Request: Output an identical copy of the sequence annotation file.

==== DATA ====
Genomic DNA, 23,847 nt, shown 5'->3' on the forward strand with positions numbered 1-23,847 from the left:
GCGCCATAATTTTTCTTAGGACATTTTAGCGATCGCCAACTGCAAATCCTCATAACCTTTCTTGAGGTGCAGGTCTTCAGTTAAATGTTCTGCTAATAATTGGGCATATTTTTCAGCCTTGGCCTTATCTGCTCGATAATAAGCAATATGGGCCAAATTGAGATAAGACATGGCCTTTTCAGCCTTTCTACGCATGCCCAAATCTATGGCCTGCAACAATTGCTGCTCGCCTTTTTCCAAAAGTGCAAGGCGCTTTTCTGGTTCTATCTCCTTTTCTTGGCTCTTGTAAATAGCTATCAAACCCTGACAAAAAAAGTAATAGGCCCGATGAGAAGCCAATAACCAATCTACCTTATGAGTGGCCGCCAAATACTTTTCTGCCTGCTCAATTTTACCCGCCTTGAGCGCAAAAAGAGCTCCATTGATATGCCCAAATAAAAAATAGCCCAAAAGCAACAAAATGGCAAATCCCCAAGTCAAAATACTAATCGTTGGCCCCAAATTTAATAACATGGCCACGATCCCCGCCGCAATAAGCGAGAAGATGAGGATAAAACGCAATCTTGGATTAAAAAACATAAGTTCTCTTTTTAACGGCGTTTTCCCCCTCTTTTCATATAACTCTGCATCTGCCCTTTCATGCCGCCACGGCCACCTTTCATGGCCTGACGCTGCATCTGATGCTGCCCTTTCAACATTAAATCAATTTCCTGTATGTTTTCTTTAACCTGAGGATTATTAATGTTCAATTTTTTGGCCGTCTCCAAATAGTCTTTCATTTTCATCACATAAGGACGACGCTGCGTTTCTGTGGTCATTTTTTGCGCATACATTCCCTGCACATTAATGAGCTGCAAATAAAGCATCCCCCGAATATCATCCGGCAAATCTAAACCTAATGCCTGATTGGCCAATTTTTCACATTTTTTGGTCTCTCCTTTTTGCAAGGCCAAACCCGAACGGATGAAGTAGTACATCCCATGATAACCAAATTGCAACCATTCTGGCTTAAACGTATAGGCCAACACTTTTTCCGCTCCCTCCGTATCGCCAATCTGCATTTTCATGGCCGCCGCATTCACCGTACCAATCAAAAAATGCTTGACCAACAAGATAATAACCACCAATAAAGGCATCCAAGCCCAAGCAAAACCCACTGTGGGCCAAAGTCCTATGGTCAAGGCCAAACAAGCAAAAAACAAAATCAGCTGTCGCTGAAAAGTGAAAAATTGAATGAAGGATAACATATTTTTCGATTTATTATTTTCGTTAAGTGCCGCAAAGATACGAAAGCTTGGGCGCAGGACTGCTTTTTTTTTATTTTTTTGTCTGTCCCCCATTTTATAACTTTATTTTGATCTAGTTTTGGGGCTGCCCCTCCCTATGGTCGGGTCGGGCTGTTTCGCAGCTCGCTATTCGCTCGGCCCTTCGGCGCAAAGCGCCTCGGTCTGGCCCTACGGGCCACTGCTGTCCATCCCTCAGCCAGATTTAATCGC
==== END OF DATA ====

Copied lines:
Genomic DNA, 23,847 nt, shown 5'->3' on the forward strand with positions numbered 1-23,847 from the left:
GCGCCATAATTTTTCTTAGGACATTTTAGCGATCGCCAACTGCAAATCCTCATAACCTTTCTTGAGGTGCAGGTCTTCAGTTAAATGTTCTGCTAATAATTGGGCATATTTTTCAGCCTTGGCCTTATCTGCTCGATAATAAGCAATATGGGCCAAATTGAGATAAGACATGGCCTTTTCAGCCTTTCTACGCATGCCCAAATCTATGGCCTGCAACAATTGCTGCTCGCCTTTTTCCAAAAGTGCAAGGCGCTTTTCTGGTTCTATCTCCTTTTCTTGGCTCTTGTAAATAGCTATCAAACCCTGACAAAAAAAGTAATAGGCCCGATGAGAAGCCAATAACCAATCTACCTTATGAGTGGCCGCCAAATACTTTTCTGCCTGCTCAATTTTACCCGCCTTGAGCGCAAAAAGAGCTCCATTGATATGCCCAAATAAAAAATAGCCCAAAAGCAACAAAATGGCAAATCCCCAAGTCAAAATACTAATCGTTGGCCCCAAATTTAATAACATGGCCACGATCCCCGCCGCAATAAGCGAGAAGATGAGGATAAAACGCAATCTTGGATTAAAAAACATAAGTTCTCTTTTTAACGGCGTTTTCCCCCTCTTTTCATATAACTCTGCATCTGCCCTTTCATGCCGCCACGGCCACCTTTCATGGCCTGACGCTGCATCTGATGCTGCCCTTTCAACATTAAATCAATTTCCTGTATGTTTTCTTTAACCTGAGGATTATTAATGTTCAATTTTTTGGCCGTCTCCAAATAGTCTTTCATTTTCATCACATAAGGACGACGCTGCGTTTCTGTGGTCATTTTTTGCGCATACATTCCCTGCACATTAATGAGCTGCAAATAAAGCATCCCCCGAATATCATCCGGCAAATCTAAACCTAATGCCTGATTGGCCAATTTTTCACATTTTTTGGTCTCTCCTTTTTGCAAGGCCAAACCCGAACGGATGAAGTAGTACATCCCATGATAACCAAATTGCAACCATTCTGGCTTAAACGTATAGGCCAACACTTTTTCCGCTCCCTCCGTATCGCCAATCTGCATTTTCATGGCCGCCGCATTCACCGTACCAATCAAAAAATGCTTGACCAACAAGATAATAACCACCAATAAAGGCATCCAAGCCCAAGCAAAACCCACTGTGGGCCAAAGTCCTATGGTCAAGGCCAAACAAGCAAAAAACAAAATCAGCTGTCGCTGAAAAGTGAAAAATTGAATGAAGGATAACATATTTTTCGATTTATTATTTTCGTTAAGTGCCGCAAAGATACGAAAGCTTGGGCGCAGGACTGCTTTTTTTTTATTTTTTTGTCTGTCCCCCATTTTATAACTTTATTTTGATCTAGTTTTGGGGCTGCCCCTCCCTATGGTCGGGTCGGGCTGTTTCGCAGCTCGCTATTCGCTCGGCCCTTCGGCGCAAAGCGCCTCGGTCTGGCCCTACGGGCCACTGCTGTCCATCCCTCAGCCAGATTTAATCGC